Stimulation for Colonic Motility
|The safety and scientific validity of this study is the responsibility of the study sponsor and investigators. Listing a study does not mean it has been evaluated by the U.S. Federal Government. Read our disclaimer for details.|
|ClinicalTrials.gov Identifier: NCT02641483|
Recruitment Status : Enrolling by invitation
First Posted : December 29, 2015
Last Update Posted : February 20, 2019
|Condition or disease||Intervention/treatment||Phase|
|Neurogenic Bowel Dysfunction||Other: Electrical Rectal Stimulation||Not Applicable|
|Study Type :||Interventional (Clinical Trial)|
|Estimated Enrollment :||10 participants|
|Intervention Model:||Single Group Assignment|
|Masking:||None (Open Label)|
|Official Title:||Afferent Stimulation to Evoke Recto-colonic Reflex for Colonic Motility|
|Actual Study Start Date :||January 1, 2019|
|Estimated Primary Completion Date :||December 31, 2019|
|Estimated Study Completion Date :||December 31, 2019|
Experimental: Colonic Motility
Study participants will act as their own controls, first providing data using their usual digital rectal stimulation intervention for bowel care, then providing data using electrical stimulation for bowel care.
Other: Electrical Rectal Stimulation
Electrical stimulation of the rectum will be applied to activate sensory afferent neurons of the rectum and evoke a recto-colonic reflex to improve colonic motility. This intervention will compared to individuals' usual mechanical intervention of digital rectal stimulation.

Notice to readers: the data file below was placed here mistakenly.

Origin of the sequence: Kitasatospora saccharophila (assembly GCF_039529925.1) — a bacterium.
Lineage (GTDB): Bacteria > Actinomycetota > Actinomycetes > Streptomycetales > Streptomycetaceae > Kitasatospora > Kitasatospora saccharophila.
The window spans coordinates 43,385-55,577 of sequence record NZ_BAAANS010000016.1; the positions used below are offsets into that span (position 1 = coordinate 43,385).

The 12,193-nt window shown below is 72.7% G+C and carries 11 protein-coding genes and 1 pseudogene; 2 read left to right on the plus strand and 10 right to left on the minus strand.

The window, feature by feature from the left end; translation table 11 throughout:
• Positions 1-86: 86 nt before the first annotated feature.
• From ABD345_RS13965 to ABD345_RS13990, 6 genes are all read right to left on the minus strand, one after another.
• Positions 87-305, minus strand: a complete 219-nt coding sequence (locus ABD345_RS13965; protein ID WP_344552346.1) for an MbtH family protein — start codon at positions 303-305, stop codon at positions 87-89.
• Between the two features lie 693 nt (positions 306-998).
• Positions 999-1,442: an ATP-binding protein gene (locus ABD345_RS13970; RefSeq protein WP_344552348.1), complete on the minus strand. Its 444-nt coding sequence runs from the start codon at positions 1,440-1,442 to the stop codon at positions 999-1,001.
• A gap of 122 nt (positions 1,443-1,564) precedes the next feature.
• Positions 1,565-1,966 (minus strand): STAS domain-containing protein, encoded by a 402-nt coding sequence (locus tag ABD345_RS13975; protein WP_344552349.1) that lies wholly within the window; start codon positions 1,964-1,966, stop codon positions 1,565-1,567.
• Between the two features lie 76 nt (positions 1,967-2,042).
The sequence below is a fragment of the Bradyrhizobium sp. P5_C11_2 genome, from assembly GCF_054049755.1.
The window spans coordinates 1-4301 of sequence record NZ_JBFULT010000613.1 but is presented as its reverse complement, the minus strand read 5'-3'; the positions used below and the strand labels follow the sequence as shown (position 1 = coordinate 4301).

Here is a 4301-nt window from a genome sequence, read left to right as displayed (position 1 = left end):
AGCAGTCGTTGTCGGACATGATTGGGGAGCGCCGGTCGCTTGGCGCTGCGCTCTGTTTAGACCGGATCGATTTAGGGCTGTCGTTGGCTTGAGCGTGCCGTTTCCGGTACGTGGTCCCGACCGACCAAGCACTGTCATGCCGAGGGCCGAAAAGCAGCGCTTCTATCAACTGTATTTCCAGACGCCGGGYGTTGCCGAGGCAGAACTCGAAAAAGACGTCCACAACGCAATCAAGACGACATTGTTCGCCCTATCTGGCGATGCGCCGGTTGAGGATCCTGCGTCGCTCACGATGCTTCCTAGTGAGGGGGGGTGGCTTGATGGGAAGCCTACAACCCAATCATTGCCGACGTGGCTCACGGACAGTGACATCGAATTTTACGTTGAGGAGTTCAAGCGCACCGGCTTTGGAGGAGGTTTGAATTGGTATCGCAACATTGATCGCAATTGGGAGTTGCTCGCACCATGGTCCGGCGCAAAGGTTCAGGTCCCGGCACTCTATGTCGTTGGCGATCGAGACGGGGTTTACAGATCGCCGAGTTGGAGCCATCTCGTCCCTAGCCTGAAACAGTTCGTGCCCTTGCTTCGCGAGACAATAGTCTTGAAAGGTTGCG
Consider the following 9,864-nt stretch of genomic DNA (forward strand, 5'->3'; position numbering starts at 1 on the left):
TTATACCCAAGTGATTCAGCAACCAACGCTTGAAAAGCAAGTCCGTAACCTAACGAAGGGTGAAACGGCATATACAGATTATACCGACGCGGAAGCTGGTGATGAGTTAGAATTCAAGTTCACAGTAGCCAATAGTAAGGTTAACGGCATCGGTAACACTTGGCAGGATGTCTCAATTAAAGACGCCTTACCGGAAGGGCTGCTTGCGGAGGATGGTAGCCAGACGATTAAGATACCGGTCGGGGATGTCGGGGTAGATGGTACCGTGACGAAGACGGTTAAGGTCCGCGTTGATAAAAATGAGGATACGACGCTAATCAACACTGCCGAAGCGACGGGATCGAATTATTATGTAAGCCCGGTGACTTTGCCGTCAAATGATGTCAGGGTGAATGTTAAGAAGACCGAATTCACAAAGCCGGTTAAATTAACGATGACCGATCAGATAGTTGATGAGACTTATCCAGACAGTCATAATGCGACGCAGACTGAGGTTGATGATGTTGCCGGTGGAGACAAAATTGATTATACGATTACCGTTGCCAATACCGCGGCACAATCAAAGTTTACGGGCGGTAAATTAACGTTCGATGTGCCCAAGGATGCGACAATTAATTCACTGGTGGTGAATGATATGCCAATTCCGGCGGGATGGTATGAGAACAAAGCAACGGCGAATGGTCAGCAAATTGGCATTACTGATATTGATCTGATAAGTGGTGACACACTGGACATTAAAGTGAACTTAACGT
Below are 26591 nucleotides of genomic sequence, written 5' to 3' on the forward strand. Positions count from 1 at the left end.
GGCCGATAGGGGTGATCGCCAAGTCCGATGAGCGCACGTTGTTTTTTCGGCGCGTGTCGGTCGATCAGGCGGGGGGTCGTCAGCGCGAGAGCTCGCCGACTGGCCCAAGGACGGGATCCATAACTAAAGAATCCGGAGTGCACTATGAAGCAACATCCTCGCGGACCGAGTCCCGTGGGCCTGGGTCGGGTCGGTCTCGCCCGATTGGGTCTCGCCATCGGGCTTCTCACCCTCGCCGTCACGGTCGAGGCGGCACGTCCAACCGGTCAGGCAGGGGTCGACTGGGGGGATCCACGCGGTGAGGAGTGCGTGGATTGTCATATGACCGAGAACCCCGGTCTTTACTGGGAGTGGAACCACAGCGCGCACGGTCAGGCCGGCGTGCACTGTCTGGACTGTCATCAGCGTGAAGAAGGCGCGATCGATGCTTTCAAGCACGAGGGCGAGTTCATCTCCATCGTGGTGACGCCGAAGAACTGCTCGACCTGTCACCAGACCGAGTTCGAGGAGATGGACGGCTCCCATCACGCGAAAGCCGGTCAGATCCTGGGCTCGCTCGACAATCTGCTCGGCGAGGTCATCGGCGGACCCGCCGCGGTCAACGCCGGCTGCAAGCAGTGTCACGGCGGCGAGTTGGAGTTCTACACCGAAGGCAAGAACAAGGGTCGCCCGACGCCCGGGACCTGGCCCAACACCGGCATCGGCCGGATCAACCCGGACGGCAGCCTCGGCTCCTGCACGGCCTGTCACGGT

- Compare changes in colonic pressure (cmH2O) over baseline in response to electrical rectal stimulation versus mechanical rectal distension (control) [ Time Frame: 1 month ]Two interventions will be tested, including the clinical standard of digital rectal stimulation and a novel approach using electrical stimulation of rectal sensory afferents, to determine the effect on colonic pressure. Increased colonic pressure will indicate successful modulation of neural pathways to increase bowel activity and thereby facilitate defecation in individuals with neurogenic bowel dysfunction.
To learn more about this study, you or your doctor may contact the study research staff using the contact information provided by the sponsor.
Please refer to this study by its ClinicalTrials.gov identifier (NCT number): NCT02641483
|United States, Ohio|
|Louis Stokes VA Medical Center, Cleveland, OH|
|Cleveland, Ohio, United States, 44106|
|Principal Investigator:||Dennis Bourbeau, PhD||Louis Stokes VA Medical Center, Cleveland, OH|